Methods add functional behavior to a defined type, offering capabilities consistent with and helpful for values of that type. For example, as mentioned earlier, `+` is one of several methods defined for the i32 type. It adds two integers together and returns the result.

Nearly every type supports the use of custom-defined methods: numbers, structs, indexed collections, variant types, interfaces, traits, slices, etc. Even allocators and permissions support methods. The only types that do not support their own customizeable methods are references, pointers, functions and static arrays (although any of these can do so when wrapped within a struct).

A method definition looks and behaves like a function definition: It has a name, named parameter(s), return value type(s), and a statement body. On this page we explore the ways that methods differ from functions.

The type's namespace

Functions typically belong to a global (module) namespace. By contrast, methods belong to a type's namespace. (Note: a type's named properties belong to the same namespace as its methods).

Since methods belong to a type's namespace, two different types can define a method with the same name, each doing something different and appropriate to its type. There is no confusion over which one to use, because use of a method is qualified implicitly (using the dot operator) by the type of the value it is applied to.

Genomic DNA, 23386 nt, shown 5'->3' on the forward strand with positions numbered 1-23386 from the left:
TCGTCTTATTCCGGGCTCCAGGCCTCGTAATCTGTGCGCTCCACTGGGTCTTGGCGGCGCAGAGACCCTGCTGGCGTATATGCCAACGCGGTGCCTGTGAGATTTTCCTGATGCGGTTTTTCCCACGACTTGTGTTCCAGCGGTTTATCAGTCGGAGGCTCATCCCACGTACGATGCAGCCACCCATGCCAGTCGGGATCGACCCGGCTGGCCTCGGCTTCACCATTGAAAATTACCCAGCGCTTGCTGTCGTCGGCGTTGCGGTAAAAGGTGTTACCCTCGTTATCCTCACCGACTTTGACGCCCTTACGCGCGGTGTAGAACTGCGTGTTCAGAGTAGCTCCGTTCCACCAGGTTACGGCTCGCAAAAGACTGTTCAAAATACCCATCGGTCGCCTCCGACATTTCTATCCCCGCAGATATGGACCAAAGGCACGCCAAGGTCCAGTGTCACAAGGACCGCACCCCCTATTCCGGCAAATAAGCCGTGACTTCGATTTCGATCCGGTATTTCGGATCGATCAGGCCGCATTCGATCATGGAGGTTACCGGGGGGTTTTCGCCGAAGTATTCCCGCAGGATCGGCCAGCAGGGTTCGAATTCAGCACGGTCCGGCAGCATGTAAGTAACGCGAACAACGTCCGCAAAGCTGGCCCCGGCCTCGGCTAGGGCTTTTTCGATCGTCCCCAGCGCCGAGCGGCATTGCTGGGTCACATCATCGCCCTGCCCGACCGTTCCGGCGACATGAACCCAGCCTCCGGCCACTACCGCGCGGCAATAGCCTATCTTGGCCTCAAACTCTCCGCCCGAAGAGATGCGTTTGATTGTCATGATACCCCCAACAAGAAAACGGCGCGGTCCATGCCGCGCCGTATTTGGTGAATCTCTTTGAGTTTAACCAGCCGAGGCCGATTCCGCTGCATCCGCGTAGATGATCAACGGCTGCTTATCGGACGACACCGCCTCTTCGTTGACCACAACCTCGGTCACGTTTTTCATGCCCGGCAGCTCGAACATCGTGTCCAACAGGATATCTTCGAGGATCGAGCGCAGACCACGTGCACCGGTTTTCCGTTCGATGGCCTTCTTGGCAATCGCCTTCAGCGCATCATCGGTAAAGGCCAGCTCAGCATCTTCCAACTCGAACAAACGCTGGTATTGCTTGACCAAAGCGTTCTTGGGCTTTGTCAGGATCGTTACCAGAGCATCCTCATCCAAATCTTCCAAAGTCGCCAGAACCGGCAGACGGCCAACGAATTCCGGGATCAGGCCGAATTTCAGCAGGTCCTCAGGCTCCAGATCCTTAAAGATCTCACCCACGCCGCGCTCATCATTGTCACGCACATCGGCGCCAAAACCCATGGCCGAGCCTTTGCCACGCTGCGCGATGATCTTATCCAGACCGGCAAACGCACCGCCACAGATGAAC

No such qualification is needed when a method calls another method in the same type; such a call looks exactly like a function call.

Multiple methods with the same name

Another difference between methods and functions is that a type may define more than one method of the same name. Once again, there is no confusion about which method to use, because same-named methods differ in their parameter definitions, either the number or type of its parameters. When a certain named method is used, Cone chooses the first method whose parameter definition matches the types and number of arguments passed to that method. Supporting multiple methods of the same name makes it convenient for a type to support a similar capability for a broad range of differently-typed values.

Self

A method's first parameter is always named self. The type specified for self must match the type the method is defined within, or else be a reference to a value of that type.

struct Point
  x f32
  y f32
  // a method that works on Point values...
  fn len(self) f32
    ((.x*.x)+(.y*.y)).sqrt()

fn test()
  imm pt = Point{3., 4.}
  imm c = pt.len() // use Point's 'len' method

A method's parameter need not specify the type if it is the same as the type the method is defined in. Similarly, when the type of self is the same as the method's type, which is typically the case, self need not even be declared in the method's parameter list. It will be inserted automatically.

Special-purpose Methods

A number of methods have a built-in role in Cone.

Constructors

A constructor method initializes a new value of the specified type. Constructors are useful when a type's initialization logic is more complex than simply populating fields or elements with values.